KPMG report: Form 1099-K and state reporting issues
State Form 1099 reporting requirements can be complex to navigate
State Form 1099 reporting requirements can be complex to navigate
Reduced Form 1099-K thresholds for the 2022 tax year will result in increased information reporting. Unfortunately, the challenges extend beyond federal reporting, as state Form 1099 reporting requirements can be much more complex to navigate.
Some states do not require Forms 1099-K, particularly those states with no state income tax (for instance, Texas and Alaska). However, state legislatures in Florida and Tennessee have created two outliers—both for non-income tax reasons.
Form 1099-K reporting thresholds were lowered under the American Rescue Plan Act of 2021, as a revenue raiser to help provide funding for coronavirus (COVID-19) pandemic relief. The legislation amended section 6050W, dropping the de minimis threshold for reporting on third-party settlement organizations (TPSOs) from $20,000 on 200 or more transactions to any qualifying transaction over $600. The legislation went into effect beginning with payments made after December 31, 2021, meaning that all payments that occur throughout 2022 are subject to the lower requirement.
Roughly half of the states require Form 1099-K reporting in some capacity, with a number of these exempting reporting when withholding has not been required. In most cases, Form 1099-K can be submitted through the Combined Federal/State Filing (CF/SF) Program, making it much easier for taxpayers to comply. Although there are a few states that have set their own thresholds (such as New Jersey at $1,000 and Arkansas at $2,500), these would be captured under the new federal thresholds. Thus, taxpayers with no withholding that are using the CF/SF Program are largely covered for state purposes.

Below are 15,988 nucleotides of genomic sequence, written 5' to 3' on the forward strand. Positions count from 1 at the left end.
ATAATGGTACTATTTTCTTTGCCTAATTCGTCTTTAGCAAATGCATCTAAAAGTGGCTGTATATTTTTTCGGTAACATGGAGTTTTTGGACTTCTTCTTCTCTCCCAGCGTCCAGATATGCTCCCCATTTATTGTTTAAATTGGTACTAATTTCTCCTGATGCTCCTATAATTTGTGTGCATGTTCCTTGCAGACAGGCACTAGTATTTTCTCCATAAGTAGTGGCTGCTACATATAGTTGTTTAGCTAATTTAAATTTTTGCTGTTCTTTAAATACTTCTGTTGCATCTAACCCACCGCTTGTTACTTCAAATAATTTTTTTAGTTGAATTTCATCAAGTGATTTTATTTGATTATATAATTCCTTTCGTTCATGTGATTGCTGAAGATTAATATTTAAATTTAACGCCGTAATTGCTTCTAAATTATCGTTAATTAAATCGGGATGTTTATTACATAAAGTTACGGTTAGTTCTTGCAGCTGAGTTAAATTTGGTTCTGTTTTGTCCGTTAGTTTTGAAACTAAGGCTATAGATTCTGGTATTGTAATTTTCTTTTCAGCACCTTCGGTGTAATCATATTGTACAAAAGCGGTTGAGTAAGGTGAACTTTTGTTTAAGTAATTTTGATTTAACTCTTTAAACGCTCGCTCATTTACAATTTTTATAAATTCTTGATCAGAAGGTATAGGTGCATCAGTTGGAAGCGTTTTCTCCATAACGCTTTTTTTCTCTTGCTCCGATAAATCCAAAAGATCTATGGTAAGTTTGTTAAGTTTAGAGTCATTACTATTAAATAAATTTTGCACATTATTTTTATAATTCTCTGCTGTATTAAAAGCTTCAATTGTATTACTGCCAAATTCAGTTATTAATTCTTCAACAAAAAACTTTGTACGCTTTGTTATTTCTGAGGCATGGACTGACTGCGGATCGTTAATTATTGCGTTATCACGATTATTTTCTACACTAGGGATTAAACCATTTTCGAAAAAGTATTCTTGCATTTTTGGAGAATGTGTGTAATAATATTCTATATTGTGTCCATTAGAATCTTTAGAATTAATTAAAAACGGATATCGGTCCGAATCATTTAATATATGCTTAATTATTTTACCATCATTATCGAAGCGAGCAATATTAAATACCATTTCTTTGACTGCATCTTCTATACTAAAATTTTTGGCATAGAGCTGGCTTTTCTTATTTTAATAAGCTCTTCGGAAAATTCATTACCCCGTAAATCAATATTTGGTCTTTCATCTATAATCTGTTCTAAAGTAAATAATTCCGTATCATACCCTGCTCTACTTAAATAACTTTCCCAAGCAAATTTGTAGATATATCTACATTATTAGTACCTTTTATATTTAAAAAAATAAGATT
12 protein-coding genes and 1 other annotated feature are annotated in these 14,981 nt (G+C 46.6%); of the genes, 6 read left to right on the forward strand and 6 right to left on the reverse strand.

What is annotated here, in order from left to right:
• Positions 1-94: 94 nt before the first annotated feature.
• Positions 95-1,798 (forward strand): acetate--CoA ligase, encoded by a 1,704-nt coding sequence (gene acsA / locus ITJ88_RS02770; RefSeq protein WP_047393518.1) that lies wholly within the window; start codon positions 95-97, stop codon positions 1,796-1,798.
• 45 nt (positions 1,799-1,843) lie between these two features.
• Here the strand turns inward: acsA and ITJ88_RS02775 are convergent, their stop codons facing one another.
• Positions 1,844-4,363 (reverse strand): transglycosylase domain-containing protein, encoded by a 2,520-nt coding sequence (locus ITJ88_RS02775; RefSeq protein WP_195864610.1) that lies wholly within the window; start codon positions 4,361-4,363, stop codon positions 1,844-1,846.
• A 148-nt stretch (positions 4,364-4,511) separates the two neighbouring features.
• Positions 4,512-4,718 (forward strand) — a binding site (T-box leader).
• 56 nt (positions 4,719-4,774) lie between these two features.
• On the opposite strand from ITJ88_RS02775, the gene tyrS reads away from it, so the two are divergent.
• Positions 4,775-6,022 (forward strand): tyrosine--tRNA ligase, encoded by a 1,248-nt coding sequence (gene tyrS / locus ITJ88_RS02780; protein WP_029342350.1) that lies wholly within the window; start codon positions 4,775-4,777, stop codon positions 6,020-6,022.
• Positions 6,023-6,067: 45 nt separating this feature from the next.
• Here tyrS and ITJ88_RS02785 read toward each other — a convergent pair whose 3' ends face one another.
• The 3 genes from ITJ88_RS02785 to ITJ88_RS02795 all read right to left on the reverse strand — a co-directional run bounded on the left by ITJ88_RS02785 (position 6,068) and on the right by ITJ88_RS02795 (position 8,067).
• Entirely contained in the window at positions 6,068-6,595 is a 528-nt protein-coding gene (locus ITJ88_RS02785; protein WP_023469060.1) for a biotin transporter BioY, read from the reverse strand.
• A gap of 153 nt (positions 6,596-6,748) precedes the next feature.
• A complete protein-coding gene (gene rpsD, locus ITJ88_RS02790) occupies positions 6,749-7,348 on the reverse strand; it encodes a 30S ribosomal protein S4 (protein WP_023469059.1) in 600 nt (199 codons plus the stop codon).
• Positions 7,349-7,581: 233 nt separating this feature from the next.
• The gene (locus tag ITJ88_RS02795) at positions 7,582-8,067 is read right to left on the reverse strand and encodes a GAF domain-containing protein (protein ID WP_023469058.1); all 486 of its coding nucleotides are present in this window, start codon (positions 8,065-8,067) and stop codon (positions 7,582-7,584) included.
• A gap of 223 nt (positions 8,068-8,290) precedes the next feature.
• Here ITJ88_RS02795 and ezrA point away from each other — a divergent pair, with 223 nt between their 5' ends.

While many states tie their reporting requirements to section 6050W, others tie their Form 1099-K requirement to section 6041 (see Virginia) or have specifically set their threshold at $600 (see Massachusetts). Practically speaking, this difference is inconsequential under current law, as most taxpayers’ due diligence processes will capture all required reporting. Note that any changes to the federal law (note that a proposed bill would raise federal thresholds to $5,000) would result in state reporting disparities.
Greater implications for taxpayers are those states that require direct reporting. For example, Connecticut permits filing under the CF/SF Program when there is no withholding to report, but specifically states that Forms 1099-K must be filed directly with the state. Similarly, Alabama permits filing of most Forms 1099 through the CF/SF Program, but specifically excludes Forms 1099-K. Thus, taxpayers need to be aware of each state’s individual requirements, as states being listed as participating in the CF/SF Program, and even permitting other Forms 1099 to be filed through the CF/SF Program, is not necessarily indicative of the state’s filing requirements for Form 1099-K.
Tougher still, it would seem that states that do not assess income tax, and do not require Form 1099 reporting, would bypass Form 1099-K reporting. At its root, Form 1099-K reporting is essentially designed to capture taxable transactions that would otherwise not be caught because they occur through a third-party intermediary. Thus, no state income tax typically means that there is no reason to require taxpayers to report in those states. This is true for seven of the states with no income tax. However, Florida and Tennessee prove to be the exception, for similar reasons—sales tax.
Due in part to the lack of income tax revenue, and one of the lowest property tax rates in the United States, Tennessee is tied for the second highest sales tax rate (7.0%), behind only California.